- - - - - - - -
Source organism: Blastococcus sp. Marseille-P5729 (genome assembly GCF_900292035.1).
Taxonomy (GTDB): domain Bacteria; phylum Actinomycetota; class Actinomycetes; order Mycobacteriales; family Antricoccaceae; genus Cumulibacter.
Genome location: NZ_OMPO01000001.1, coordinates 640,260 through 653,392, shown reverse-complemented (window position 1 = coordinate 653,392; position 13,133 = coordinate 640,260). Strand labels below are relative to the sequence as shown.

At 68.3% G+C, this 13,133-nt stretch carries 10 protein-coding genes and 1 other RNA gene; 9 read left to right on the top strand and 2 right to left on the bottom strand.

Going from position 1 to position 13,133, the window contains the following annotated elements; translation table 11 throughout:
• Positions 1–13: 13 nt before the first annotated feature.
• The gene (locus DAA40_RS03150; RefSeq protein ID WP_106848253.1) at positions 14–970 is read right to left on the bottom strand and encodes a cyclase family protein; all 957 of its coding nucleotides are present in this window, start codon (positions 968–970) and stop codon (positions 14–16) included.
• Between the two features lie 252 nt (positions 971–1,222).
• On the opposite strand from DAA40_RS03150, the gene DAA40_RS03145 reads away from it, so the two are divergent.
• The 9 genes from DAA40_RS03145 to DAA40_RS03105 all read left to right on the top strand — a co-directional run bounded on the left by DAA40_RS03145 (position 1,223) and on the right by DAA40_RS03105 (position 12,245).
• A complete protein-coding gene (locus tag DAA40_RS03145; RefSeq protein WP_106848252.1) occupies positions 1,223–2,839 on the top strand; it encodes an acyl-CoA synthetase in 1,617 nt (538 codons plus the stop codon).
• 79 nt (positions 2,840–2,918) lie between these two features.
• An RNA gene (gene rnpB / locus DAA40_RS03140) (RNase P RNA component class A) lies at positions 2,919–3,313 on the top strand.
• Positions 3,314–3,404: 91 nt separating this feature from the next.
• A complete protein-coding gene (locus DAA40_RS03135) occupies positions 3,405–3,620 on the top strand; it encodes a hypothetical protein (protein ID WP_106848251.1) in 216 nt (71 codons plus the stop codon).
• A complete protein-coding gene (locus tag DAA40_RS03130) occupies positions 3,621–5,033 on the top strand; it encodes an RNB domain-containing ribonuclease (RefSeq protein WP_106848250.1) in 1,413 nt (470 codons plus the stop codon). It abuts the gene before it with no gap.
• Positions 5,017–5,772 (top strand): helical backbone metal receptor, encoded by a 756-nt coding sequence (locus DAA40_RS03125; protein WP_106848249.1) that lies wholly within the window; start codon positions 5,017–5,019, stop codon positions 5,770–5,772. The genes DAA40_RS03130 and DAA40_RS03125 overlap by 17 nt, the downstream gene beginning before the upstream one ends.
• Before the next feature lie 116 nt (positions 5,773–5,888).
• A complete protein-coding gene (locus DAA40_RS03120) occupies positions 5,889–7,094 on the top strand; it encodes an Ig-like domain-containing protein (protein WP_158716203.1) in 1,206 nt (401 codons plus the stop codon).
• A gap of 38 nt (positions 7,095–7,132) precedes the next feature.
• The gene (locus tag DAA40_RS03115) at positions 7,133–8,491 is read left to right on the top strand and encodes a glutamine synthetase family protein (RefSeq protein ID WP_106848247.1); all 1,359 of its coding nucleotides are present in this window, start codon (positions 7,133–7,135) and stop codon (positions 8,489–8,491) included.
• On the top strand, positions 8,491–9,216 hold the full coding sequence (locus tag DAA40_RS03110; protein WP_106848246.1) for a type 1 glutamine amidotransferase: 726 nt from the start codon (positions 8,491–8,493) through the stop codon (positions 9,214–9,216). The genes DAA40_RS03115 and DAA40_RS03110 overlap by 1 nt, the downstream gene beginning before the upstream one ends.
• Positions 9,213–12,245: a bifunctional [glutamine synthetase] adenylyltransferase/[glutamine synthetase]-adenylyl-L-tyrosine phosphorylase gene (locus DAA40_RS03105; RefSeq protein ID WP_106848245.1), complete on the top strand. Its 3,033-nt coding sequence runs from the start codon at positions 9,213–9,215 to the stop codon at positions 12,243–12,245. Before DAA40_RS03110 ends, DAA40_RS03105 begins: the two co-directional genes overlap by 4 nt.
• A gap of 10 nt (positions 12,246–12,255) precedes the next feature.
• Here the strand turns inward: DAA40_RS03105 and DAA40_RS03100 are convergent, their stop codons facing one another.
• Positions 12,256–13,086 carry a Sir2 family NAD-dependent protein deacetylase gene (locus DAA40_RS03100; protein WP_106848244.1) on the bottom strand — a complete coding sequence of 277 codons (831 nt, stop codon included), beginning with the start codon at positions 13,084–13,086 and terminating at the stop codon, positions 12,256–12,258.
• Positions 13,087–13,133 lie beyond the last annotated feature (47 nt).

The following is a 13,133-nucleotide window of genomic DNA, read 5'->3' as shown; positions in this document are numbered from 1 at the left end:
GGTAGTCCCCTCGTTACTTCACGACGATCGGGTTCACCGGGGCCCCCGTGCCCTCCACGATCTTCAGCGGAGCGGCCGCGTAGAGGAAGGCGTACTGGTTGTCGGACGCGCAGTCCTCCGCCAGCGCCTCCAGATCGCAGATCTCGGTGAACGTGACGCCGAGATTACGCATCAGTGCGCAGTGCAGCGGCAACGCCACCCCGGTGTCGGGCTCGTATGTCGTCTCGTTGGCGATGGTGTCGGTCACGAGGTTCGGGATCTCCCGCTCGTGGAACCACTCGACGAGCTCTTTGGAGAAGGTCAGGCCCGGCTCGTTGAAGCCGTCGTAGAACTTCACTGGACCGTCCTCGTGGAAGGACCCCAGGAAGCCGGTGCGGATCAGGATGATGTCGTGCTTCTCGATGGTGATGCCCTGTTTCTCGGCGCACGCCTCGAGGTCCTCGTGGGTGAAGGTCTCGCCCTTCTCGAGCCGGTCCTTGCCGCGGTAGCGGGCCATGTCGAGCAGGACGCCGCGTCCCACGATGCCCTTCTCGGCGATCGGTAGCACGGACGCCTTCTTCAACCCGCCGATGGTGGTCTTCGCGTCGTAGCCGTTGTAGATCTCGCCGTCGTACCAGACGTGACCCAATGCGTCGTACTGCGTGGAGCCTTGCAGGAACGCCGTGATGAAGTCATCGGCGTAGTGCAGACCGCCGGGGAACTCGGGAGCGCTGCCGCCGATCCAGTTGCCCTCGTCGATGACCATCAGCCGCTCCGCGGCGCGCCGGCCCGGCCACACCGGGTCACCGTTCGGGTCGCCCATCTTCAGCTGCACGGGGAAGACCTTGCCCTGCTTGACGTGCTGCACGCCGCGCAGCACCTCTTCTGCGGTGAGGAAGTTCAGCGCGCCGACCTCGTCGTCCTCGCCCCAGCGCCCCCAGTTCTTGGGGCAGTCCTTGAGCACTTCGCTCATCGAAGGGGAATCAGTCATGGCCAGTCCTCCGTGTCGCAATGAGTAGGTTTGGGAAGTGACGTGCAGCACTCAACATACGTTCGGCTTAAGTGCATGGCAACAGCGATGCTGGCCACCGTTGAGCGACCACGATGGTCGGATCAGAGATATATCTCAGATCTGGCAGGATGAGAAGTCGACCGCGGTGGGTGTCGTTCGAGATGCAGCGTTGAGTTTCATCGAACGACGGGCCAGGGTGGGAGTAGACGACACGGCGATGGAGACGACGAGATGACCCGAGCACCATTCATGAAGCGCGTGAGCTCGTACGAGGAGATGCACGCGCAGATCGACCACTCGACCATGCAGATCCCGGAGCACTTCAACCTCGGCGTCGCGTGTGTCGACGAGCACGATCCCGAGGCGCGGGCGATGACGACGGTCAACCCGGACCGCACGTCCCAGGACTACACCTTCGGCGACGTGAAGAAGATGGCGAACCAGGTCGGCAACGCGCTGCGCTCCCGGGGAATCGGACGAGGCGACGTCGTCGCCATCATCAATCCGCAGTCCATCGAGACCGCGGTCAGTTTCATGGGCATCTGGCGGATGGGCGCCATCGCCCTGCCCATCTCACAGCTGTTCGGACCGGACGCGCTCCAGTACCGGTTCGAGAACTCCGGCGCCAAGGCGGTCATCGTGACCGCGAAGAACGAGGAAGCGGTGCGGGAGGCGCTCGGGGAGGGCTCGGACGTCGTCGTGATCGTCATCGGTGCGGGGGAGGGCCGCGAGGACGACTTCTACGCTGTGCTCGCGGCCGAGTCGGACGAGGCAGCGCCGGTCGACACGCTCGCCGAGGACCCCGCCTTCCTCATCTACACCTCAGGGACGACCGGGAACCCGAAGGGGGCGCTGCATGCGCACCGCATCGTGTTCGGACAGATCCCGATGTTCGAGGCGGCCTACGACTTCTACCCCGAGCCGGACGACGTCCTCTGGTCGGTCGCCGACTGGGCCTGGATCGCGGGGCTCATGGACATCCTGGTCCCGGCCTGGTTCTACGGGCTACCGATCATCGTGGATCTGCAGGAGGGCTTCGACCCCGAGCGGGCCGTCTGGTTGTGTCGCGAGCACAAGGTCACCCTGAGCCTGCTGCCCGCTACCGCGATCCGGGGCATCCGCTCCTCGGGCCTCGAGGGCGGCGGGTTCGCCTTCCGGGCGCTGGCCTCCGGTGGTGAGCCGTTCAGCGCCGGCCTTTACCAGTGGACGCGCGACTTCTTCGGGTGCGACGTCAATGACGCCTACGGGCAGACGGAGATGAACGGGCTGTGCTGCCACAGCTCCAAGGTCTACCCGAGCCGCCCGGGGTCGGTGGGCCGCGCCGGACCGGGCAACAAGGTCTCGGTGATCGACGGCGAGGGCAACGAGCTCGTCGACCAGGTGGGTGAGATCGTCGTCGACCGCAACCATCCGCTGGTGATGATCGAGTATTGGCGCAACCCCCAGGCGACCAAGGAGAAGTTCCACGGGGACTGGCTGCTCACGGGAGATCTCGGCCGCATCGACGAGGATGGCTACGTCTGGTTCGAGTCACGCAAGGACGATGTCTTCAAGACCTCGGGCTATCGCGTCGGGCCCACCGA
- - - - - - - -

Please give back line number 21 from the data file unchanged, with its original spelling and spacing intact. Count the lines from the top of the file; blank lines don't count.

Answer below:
• The gene (locus tag DAA40_RS03115) at positions 7,133–8,491 is read left to right on the top strand and encodes a glutamine synthetase family protein (RefSeq protein ID WP_106848247.1); all 1,359 of its coding nucleotides are present in this window, start codon (positions 7,133–7,135) and stop codon (positions 8,489–8,491) included.